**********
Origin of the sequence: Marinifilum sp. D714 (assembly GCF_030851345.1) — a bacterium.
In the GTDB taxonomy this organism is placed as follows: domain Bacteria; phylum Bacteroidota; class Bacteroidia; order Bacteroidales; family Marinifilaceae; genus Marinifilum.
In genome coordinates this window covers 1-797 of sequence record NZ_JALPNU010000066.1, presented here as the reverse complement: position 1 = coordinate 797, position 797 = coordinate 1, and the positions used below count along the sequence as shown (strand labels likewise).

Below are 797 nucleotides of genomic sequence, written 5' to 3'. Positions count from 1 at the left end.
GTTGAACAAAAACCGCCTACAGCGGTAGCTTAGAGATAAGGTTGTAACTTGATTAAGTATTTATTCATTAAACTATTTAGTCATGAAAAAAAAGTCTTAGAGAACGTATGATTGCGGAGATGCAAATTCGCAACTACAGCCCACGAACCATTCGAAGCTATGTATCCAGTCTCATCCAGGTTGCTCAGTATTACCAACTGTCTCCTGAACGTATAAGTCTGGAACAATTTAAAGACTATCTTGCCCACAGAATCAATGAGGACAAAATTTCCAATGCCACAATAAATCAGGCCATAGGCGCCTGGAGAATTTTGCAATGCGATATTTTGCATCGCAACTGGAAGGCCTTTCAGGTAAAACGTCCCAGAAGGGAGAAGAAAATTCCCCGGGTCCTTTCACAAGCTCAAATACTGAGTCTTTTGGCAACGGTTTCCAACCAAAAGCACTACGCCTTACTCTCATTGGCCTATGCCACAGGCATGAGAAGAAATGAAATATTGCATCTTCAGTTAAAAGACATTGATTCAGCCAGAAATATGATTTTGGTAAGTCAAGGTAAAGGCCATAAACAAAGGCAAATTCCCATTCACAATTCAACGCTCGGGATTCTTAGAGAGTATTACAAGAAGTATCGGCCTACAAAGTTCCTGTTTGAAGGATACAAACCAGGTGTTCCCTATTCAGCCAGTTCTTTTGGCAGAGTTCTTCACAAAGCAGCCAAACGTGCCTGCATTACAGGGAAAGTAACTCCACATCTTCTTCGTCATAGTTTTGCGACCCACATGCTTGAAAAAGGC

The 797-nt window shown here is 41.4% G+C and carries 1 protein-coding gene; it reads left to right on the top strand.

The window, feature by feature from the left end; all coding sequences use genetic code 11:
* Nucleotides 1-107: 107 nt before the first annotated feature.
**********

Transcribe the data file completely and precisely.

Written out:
Origin of the sequence: Marinifilum sp. D714 (assembly GCF_030851345.1) — a bacterium.
In the GTDB taxonomy this organism is placed as follows: domain Bacteria; phylum Bacteroidota; class Bacteroidia; order Bacteroidales; family Marinifilaceae; genus Marinifilum.
In genome coordinates this window covers 1-797 of sequence record NZ_JALPNU010000066.1, presented here as the reverse complement: position 1 = coordinate 797, position 797 = coordinate 1, and the positions used below count along the sequence as shown (strand labels likewise).

Below are 797 nucleotides of genomic sequence, written 5' to 3'. Positions count from 1 at the left end.
GTTGAACAAAAACCGCCTACAGCGGTAGCTTAGAGATAAGGTTGTAACTTGATTAAGTATTTATTCATTAAACTATTTAGTCATGAAAAAAAAGTCTTAGAGAACGTATGATTGCGGAGATGCAAATTCGCAACTACAGCCCACGAACCATTCGAAGCTATGTATCCAGTCTCATCCAGGTTGCTCAGTATTACCAACTGTCTCCTGAACGTATAAGTCTGGAACAATTTAAAGACTATCTTGCCCACAGAATCAATGAGGACAAAATTTCCAATGCCACAATAAATCAGGCCATAGGCGCCTGGAGAATTTTGCAATGCGATATTTTGCATCGCAACTGGAAGGCCTTTCAGGTAAAACGTCCCAGAAGGGAGAAGAAAATTCCCCGGGTCCTTTCACAAGCTCAAATACTGAGTCTTTTGGCAACGGTTTCCAACCAAAAGCACTACGCCTTACTCTCATTGGCCTATGCCACAGGCATGAGAAGAAATGAAATATTGCATCTTCAGTTAAAAGACATTGATTCAGCCAGAAATATGATTTTGGTAAGTCAAGGTAAAGGCCATAAACAAAGGCAAATTCCCATTCACAATTCAACGCTCGGGATTCTTAGAGAGTATTACAAGAAGTATCGGCCTACAAAGTTCCTGTTTGAAGGATACAAACCAGGTGTTCCCTATTCAGCCAGTTCTTTTGGCAGAGTTCTTCACAAAGCAGCCAAACGTGCCTGCATTACAGGGAAAGTAACTCCACATCTTCTTCGTCATAGTTTTGCGACCCACATGCTTGAAAAAGGC

The 797-nt window shown here is 41.4% G+C and carries 1 protein-coding gene; it reads left to right on the top strand.

The window, feature by feature from the left end; all coding sequences use genetic code 11:
* Nucleotides 1-107: 107 nt before the first annotated feature.